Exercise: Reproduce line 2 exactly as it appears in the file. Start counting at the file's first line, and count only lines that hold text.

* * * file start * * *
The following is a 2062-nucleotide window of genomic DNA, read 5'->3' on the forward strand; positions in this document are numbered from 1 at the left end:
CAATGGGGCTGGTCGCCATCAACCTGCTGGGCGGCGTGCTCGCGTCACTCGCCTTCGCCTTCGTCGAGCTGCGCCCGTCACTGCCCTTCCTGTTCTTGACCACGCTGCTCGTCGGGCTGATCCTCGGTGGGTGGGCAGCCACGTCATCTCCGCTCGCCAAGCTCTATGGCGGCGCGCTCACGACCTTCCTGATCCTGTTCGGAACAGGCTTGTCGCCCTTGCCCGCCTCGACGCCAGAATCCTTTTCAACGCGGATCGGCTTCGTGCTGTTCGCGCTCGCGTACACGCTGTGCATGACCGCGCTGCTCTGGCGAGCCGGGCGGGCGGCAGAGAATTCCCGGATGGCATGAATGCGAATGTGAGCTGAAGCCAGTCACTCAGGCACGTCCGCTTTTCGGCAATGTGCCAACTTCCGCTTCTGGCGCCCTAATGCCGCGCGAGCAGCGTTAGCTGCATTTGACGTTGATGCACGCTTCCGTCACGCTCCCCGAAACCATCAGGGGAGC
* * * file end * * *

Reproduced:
CAATGGGGCTGGTCGCCATCAACCTGCTGGGCGGCGTGCTCGCGTCACTCGCCTTCGCCTTCGTCGAGCTGCGCCCGTCACTGCCCTTCCTGTTCTTGACCACGCTGCTCGTCGGGCTGATCCTCGGTGGGTGGGCAGCCACGTCATCTCCGCTCGCCAAGCTCTATGGCGGCGCGCTCACGACCTTCCTGATCCTGTTCGGAACAGGCTTGTCGCCCTTGCCCGCCTCGACGCCAGAATCCTTTTCAACGCGGATCGGCTTCGTGCTGTTCGCGCTCGCGTACACGCTGTGCATGACCGCGCTGCTCTGGCGAGCCGGGCGGGCGGCAGAGAATTCCCGGATGGCATGAATGCGAATGTGAGCTGAAGCCAGTCACTCAGGCACGTCCGCTTTTCGGCAATGTGCCAACTTCCGCTTCTGGCGCCCTAATGCCGCGCGAGCAGCGTTAGCTGCATTTGACGTTGATGCACGCTTCCGTCACGCTCCCCGAAACCATCAGGGGAGC